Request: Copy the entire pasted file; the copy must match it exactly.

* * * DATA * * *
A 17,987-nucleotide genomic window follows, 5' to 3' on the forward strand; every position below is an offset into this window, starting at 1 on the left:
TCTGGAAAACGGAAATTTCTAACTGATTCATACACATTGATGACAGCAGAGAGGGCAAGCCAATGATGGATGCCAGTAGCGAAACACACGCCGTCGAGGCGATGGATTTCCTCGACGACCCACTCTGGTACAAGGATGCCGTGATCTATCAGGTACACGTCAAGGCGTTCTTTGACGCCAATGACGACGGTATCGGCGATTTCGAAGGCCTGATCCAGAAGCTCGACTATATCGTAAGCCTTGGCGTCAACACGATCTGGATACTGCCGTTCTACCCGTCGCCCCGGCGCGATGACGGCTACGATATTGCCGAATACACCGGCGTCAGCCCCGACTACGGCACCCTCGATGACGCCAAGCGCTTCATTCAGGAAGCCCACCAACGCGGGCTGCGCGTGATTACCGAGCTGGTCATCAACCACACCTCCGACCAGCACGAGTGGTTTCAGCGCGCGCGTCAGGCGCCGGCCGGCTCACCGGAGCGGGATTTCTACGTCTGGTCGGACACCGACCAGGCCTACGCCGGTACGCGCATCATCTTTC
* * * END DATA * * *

A 17,987-nucleotide genomic window follows, 5' to 3' on the forward strand; every position below is an offset into this window, starting at 1 on the left:
TCTGGAAAACGGAAATTTCTAACTGATTCATACACATTGATGACAGCAGAGAGGGCAAGCCAATGATGGATGCCAGTAGCGAAACACACGCCGTCGAGGCGATGGATTTCCTCGACGACCCACTCTGGTACAAGGATGCCGTGATCTATCAGGTACACGTCAAGGCGTTCTTTGACGCCAATGACGACGGTATCGGCGATTTCGAAGGCCTGATCCAGAAGCTCGACTATATCGTAAGCCTTGGCGTCAACACGATCTGGATACTGCCGTTCTACCCGTCGCCCCGGCGCGATGACGGCTACGATATTGCCGAATACACCGGCGTCAGCCCCGACTACGGCACCCTCGATGACGCCAAGCGCTTCATTCAGGAAGCCCACCAACGCGGGCTGCGCGTGATTACCGAGCTGGTCATCAACCACACCTCCGACCAGCACGAGTGGTTTCAGCGCGCGCGTCAGGCGCCGGCCGGCTCACCGGAGCGGGATTTCTACGTCTGGTCGGACACCGACCAGGCCTACGCCGGTACGCGCATCATCTTTC